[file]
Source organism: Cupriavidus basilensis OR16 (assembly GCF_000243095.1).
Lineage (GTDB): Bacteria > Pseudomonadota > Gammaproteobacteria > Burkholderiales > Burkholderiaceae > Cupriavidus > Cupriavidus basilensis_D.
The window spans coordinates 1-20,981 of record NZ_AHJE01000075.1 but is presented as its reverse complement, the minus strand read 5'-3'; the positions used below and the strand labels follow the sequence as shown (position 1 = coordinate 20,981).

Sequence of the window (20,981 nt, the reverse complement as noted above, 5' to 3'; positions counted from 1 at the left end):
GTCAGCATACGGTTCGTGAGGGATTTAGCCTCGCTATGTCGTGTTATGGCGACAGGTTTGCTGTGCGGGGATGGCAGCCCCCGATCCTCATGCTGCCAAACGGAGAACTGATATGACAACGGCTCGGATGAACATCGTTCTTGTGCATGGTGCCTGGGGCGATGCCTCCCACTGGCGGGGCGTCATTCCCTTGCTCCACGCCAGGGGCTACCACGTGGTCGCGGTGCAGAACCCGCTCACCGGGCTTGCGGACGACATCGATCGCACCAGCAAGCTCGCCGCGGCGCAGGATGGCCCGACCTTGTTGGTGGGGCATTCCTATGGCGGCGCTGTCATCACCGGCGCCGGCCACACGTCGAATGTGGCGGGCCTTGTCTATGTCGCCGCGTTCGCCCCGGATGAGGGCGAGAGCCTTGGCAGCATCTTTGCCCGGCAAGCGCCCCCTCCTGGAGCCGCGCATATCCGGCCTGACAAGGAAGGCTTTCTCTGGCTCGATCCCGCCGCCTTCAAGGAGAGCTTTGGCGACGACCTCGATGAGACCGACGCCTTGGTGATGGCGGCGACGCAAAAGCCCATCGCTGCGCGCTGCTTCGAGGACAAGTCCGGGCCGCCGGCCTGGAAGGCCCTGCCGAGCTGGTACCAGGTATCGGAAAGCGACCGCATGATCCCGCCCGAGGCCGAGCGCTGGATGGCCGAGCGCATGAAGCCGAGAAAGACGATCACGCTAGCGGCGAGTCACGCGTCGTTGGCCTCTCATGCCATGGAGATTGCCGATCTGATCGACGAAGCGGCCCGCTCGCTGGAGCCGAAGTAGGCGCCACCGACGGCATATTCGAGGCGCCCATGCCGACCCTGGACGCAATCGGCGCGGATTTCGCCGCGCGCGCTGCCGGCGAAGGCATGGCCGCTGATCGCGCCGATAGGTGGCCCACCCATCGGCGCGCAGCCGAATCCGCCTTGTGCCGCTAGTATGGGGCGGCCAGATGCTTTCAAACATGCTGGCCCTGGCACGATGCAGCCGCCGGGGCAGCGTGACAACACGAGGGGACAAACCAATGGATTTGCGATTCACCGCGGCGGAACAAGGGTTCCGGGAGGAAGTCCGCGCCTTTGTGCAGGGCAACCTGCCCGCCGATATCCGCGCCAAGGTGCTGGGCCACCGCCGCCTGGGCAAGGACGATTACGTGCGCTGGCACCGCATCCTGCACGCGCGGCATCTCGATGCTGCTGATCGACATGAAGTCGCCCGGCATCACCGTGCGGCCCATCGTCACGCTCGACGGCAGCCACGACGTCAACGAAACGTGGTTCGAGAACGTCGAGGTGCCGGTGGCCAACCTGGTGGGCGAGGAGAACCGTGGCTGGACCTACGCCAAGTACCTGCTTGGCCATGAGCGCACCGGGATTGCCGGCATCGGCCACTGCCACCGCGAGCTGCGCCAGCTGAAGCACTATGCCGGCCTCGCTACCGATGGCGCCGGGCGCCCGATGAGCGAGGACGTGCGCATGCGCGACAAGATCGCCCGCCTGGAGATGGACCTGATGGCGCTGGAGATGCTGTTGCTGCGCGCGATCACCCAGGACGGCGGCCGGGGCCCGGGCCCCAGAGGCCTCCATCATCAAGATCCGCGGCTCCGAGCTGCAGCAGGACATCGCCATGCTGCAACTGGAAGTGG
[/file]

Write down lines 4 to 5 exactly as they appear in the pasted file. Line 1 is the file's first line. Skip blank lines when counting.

Sequence of the window (20,981 nt, the reverse complement as noted above, 5' to 3'; positions counted from 1 at the left end):
GTCAGCATACGGTTCGTGAGGGATTTAGCCTCGCTATGTCGTGTTATGGCGACAGGTTTGCTGTGCGGGGATGGCAGCCCCCGATCCTCATGCTGCCAAACGGAGAACTGATATGACAACGGCTCGGATGAACATCGTTCTTGTGCATGGTGCCTGGGGCGATGCCTCCCACTGGCGGGGCGTCATTCCCTTGCTCCACGCCAGGGGCTACCACGTGGTCGCGGTGCAGAACCCGCTCACCGGGCTTGCGGACGACATCGATCGCACCAGCAAGCTCGCCGCGGCGCAGGATGGCCCGACCTTGTTGGTGGGGCATTCCTATGGCGGCGCTGTCATCACCGGCGCCGGCCACACGTCGAATGTGGCGGGCCTTGTCTATGTCGCCGCGTTCGCCCCGGATGAGGGCGAGAGCCTTGGCAGCATCTTTGCCCGGCAAGCGCCCCCTCCTGGAGCCGCGCATATCCGGCCTGACAAGGAAGGCTTTCTCTGGCTCGATCCCGCCGCCTTCAAGGAGAGCTTTGGCGACGACCTCGATGAGACCGACGCCTTGGTGATGGCGGCGACGCAAAAGCCCATCGCTGCGCGCTGCTTCGAGGACAAGTCCGGGCCGCCGGCCTGGAAGGCCCTGCCGAGCTGGTACCAGGTATCGGAAAGCGACCGCATGATCCCGCCCGAGGCCGAGCGCTGGATGGCCGAGCGCATGAAGCCGAGAAAGACGATCACGCTAGCGGCGAGTCACGCGTCGTTGGCCTCTCATGCCATGGAGATTGCCGATCTGATCGACGAAGCGGCCCGCTCGCTGGAGCCGAAGTAGGCGCCACCGACGGCATATTCGAGGCGCCCATGCCGACCCTGGACGCAATCGGCGCGGATTTCGCCGCGCGCGCTGCCGGCGAAGGCATGGCCGCTGATCGCGCCGATAGGTGGCCCACCCATCGGCGCGCAGCCGAATCCGCCTTGTGCCGCTAGTATGGGGCGGCCAGATGCTTTCAAACATGCTGGCCCTGGCACGATGCAGCCGCCGGGGCAGCGTGACAACACGAGGGGACAAACCAATGGATTTGCGATTCACCGCGGCGGAACAAGGGTTCCGGGAGGAAGTCCGCGCCTTTGTGCAGGGCAACCTGCCCGCCGATATCCGCGCCAAGGTGCTGGGCCACCGCCGCCTGGGCAAGGACGATTACGTGCGCTGGCACCGCATCCTGCACGCGCGGCATCTCGATGCTGCTGATCGACATGAAGTCGCCCGGCATCACCGTGCGGCCCATCGTCACGCTCGACGGCAGCCACGACGTCAACGAAACGTGGTTCGAGAACGTCGAGGTGCCGGTGGCCAACCTGGTGGGCGAGGAGAACCGTGGCTGGACCTACGCCAAGTACCTGCTTGGCCATGAGCGCACCGGGATTGCCGGCATCGGCCACTGCCACCGCGAGCTGCGCCAGCTGAAGCACTATGCCGGCCTCGCTACCGATGGCGCCGGGCGCCCGATGAGCGAGGACGTGCGCATGCGCGACAAGATCGCCCGCCTGGAGATGGACCTGATGGCGCTGGAGATGCTGTTGCTGCGCGCGATCACCCAGGACGGCGGCCGGGGCCCGGGCCCCAGAGGCCTCCATCATCAAGATCCGCGGCTCCGAGCTGCAGCAGGACATCGCCATGCTGCAACTGGAAGTGG